Detection of Ebola has been a difficult problem, especially before an outbreak is known to have started. The early symptoms are often confused with other diseases. It can take up to three days after the onset of symptoms for the virus to reach levels that can be detected [source: CDC].
The most accurate tests for Ebola are those that use specialized equipment that is hard to take into the remote locations where the virus is most prevalent.
In 2017, however, researchers reported a breakthrough in Ebola diagnosis — a test using a device called the Quantitative, Rapid Identification (QuRapID) platform, which freezes blood cells to spill their contents and mixes them with a dye that helps to spot the virus. As described in a 2017 article in The Conversation, the entire process reportedly takes 70 minutes to provide a result [source: Moschos].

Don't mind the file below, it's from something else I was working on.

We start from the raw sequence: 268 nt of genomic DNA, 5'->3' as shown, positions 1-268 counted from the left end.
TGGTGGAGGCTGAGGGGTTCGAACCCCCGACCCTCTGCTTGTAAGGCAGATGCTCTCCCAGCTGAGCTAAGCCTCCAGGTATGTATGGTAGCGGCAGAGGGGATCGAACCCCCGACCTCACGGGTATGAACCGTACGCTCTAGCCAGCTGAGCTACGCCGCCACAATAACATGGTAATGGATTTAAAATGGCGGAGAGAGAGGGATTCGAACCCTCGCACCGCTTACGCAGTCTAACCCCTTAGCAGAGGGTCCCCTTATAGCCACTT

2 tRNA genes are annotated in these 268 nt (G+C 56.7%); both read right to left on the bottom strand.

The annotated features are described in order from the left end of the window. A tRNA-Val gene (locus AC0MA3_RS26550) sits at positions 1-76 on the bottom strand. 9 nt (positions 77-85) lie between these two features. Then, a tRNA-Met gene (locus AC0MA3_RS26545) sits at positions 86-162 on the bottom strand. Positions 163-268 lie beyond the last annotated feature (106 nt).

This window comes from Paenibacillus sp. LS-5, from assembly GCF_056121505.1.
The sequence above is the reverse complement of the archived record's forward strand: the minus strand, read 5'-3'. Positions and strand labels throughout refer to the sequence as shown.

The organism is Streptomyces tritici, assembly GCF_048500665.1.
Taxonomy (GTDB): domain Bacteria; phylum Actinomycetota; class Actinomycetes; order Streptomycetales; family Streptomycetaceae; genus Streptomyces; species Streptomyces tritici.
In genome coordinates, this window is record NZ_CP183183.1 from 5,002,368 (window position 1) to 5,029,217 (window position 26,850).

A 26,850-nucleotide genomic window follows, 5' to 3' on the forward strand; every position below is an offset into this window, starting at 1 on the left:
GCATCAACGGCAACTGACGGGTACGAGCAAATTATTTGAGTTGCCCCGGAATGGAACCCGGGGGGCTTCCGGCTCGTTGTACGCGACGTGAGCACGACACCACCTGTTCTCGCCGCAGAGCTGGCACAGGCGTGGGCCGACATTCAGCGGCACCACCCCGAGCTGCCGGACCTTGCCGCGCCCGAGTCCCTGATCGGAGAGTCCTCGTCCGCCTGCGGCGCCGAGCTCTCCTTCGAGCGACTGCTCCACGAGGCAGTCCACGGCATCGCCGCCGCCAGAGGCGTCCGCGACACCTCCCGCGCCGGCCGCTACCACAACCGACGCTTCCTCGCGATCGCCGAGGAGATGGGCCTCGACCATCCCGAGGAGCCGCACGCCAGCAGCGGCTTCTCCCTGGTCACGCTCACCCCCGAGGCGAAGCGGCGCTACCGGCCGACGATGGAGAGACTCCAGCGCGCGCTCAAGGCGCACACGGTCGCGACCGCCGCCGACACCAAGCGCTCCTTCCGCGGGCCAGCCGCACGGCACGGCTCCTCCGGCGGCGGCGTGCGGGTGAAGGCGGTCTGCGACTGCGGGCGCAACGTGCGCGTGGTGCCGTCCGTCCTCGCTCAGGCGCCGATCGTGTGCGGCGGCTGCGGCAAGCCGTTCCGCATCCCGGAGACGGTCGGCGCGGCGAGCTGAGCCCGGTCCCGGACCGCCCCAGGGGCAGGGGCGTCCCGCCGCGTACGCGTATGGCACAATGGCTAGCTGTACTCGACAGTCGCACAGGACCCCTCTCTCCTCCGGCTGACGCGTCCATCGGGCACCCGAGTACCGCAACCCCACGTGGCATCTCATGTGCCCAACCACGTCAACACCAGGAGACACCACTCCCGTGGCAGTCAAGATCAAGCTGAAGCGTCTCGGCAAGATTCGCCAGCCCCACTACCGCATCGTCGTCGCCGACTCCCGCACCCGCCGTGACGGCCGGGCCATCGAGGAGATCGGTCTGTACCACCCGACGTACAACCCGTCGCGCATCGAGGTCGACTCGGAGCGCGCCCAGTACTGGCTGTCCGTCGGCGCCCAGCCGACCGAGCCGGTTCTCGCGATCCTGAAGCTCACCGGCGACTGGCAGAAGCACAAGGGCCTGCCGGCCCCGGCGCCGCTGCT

Once a patient has been diagnosed with Ebola, there are some measures health care workers can take that will improve the person's chance of survival. The standard treatment involves providing fluids and electrolytes intravenously, as well as oxygen therapy and medication to support blood pressure and reduce vomiting and diarrhea. While people who recover from Ebola develop antibodies to the disease, it's not known whether those make them immune to catching it again. Survivors may suffer lasting health problems, such as difficulties with their joints and vision problems [source: CDC].
But a vaccine recently developed by pharmaceutical maker Merck may at last provide a way to stop Ebola. The vaccine was first tested in late 2015, toward the end of an Ebola outbreak in west Africa, and of the 7,500 people who received it, not a single one developed the disease. In May 2018, with a new outbreak raging in the Congo, National Public Radio reported that thousands of doses had been shipped there, to be used in a vaccination effort coordinated by the World Health Organization [source: Aizenman].
Last editorial update on May 21, 2018 05:13:57 pm.